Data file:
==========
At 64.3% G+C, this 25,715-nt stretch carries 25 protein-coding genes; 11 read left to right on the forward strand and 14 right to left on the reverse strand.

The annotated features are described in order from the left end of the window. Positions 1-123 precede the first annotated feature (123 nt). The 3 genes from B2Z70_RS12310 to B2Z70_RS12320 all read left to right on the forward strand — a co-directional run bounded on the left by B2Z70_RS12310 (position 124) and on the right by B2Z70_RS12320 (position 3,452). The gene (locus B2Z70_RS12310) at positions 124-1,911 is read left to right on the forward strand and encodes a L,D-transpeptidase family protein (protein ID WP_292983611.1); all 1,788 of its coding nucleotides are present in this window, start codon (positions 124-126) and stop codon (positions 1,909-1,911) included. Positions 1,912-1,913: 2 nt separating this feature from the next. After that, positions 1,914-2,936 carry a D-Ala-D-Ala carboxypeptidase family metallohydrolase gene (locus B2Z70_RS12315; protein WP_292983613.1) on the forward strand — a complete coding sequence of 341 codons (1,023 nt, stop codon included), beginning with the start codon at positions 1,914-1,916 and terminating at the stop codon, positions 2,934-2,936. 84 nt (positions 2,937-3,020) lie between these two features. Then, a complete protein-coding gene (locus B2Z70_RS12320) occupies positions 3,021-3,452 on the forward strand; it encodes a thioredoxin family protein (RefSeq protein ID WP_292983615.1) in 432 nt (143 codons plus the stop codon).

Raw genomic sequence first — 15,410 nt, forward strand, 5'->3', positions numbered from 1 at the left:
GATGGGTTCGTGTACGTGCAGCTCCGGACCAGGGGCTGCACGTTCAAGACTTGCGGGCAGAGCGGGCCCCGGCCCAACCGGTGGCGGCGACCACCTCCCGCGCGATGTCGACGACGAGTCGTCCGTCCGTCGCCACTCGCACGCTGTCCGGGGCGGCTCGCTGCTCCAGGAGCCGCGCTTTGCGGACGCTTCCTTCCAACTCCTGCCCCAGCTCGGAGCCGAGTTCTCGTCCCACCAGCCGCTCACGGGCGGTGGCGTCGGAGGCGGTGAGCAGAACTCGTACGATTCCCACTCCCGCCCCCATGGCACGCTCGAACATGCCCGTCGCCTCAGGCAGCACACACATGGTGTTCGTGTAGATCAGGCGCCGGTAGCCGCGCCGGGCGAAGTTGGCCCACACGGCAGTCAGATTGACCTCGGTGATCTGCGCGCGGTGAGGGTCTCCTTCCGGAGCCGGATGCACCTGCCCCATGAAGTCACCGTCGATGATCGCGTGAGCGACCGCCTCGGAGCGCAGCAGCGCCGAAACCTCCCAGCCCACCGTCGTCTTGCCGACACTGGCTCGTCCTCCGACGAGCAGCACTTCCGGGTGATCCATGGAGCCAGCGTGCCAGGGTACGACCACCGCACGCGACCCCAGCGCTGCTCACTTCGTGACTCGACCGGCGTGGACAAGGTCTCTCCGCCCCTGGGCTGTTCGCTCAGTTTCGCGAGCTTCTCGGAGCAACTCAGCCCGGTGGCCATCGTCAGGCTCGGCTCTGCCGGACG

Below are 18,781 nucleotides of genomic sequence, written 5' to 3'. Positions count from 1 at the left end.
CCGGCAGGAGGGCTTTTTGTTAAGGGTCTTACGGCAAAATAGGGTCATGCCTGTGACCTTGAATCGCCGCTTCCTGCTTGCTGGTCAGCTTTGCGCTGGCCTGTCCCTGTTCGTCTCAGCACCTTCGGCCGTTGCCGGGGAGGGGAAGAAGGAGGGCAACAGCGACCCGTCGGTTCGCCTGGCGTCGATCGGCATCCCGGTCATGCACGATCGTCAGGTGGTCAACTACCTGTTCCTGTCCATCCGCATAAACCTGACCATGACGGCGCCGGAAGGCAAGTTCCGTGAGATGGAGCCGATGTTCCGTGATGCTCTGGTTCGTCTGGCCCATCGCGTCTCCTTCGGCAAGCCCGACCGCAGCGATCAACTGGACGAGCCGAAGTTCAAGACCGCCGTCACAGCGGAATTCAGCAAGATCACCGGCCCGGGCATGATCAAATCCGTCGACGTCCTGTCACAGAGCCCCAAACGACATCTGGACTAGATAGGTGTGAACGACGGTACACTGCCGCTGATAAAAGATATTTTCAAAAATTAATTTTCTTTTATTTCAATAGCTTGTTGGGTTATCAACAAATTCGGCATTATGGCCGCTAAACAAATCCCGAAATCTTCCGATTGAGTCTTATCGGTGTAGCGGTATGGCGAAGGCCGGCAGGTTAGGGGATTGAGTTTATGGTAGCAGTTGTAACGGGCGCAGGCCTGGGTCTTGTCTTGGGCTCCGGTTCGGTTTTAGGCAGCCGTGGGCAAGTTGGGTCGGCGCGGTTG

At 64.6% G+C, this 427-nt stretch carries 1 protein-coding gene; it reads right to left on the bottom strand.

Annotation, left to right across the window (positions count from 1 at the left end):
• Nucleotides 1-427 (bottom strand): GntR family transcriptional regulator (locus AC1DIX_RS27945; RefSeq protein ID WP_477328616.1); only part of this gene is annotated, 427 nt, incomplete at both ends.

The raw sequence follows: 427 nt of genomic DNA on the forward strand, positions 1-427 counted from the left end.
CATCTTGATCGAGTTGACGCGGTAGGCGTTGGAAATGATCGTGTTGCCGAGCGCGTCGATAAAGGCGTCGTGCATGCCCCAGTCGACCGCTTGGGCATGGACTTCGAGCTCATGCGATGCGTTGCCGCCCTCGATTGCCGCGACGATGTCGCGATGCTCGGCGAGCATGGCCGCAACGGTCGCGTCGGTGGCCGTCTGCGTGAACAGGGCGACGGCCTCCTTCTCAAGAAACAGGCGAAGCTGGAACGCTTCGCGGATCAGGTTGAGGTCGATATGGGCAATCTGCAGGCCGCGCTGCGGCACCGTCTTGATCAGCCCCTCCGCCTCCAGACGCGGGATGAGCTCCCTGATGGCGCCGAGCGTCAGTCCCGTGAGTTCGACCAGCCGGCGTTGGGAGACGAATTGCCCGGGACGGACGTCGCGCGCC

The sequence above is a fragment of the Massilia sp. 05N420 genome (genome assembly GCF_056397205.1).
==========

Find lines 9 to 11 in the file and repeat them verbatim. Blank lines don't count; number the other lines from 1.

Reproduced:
• Nucleotides 1-427 (bottom strand): GntR family transcriptional regulator (locus AC1DIX_RS27945; RefSeq protein ID WP_477328616.1); only part of this gene is annotated, 427 nt, incomplete at both ends.

The raw sequence follows: 427 nt of genomic DNA on the forward strand, positions 1-427 counted from the left end.
CATCTTGATCGAGTTGACGCGGTAGGCGTTGGAAATGATCGTGTTGCCGAGCGCGTCGATAAAGGCGTCGTGCATGCCCCAGTCGACCGCTTGGGCATGGACTTCGAGCTCATGCGATGCGTTGCCGCCCTCGATTGCCGCGACGATGTCGCGATGCTCGGCGAGCATGGCCGCAACGGTCGCGTCGGTGGCCGTCTGCGTGAACAGGGCGACGGCCTCCTTCTCAAGAAACAGGCGAAGCTGGAACGCTTCGCGGATCAGGTTGAGGTCGATATGGGCAATCTGCAGGCCGCGCTGCGGCACCGTCTTGATCAGCCCCTCCGCCTCCAGACGCGGGATGAGCTCCCTGATGGCGCCGAGCGTCAGTCCCGTGAGTTCGACCAGCCGGCGTTGGGAGACGAATTGCCCGGGACGGACGTCGCGCGCC